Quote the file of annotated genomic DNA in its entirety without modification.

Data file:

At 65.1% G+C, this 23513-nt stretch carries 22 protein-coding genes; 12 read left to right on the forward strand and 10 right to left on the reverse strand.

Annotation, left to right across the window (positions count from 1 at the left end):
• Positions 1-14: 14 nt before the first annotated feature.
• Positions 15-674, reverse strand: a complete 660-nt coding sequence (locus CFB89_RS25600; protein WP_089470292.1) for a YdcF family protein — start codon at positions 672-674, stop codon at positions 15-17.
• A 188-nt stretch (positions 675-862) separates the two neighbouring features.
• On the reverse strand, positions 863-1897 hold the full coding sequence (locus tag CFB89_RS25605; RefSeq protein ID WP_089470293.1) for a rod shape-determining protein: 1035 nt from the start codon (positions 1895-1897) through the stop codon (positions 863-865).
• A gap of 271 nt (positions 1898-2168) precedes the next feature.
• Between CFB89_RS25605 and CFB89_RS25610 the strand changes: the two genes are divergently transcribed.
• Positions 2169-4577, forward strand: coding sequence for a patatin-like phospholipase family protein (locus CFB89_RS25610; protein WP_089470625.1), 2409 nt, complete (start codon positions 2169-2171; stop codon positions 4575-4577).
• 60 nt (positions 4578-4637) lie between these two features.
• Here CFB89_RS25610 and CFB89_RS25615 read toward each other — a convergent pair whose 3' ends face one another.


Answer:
At 65.1% G+C, this 23513-nt stretch carries 22 protein-coding genes; 12 read left to right on the forward strand and 10 right to left on the reverse strand.

Annotation, left to right across the window (positions count from 1 at the left end):
• Positions 1-14: 14 nt before the first annotated feature.
• Positions 15-674, reverse strand: a complete 660-nt coding sequence (locus CFB89_RS25600; protein WP_089470292.1) for a YdcF family protein — start codon at positions 672-674, stop codon at positions 15-17.
• A 188-nt stretch (positions 675-862) separates the two neighbouring features.
• On the reverse strand, positions 863-1897 hold the full coding sequence (locus tag CFB89_RS25605; RefSeq protein ID WP_089470293.1) for a rod shape-determining protein: 1035 nt from the start codon (positions 1895-1897) through the stop codon (positions 863-865).
• A gap of 271 nt (positions 1898-2168) precedes the next feature.
• Between CFB89_RS25605 and CFB89_RS25610 the strand changes: the two genes are divergently transcribed.
• Positions 2169-4577, forward strand: coding sequence for a patatin-like phospholipase family protein (locus CFB89_RS25610; protein WP_089470625.1), 2409 nt, complete (start codon positions 2169-2171; stop codon positions 4575-4577).
• 60 nt (positions 4578-4637) lie between these two features.
• Here CFB89_RS25610 and CFB89_RS25615 read toward each other — a convergent pair whose 3' ends face one another.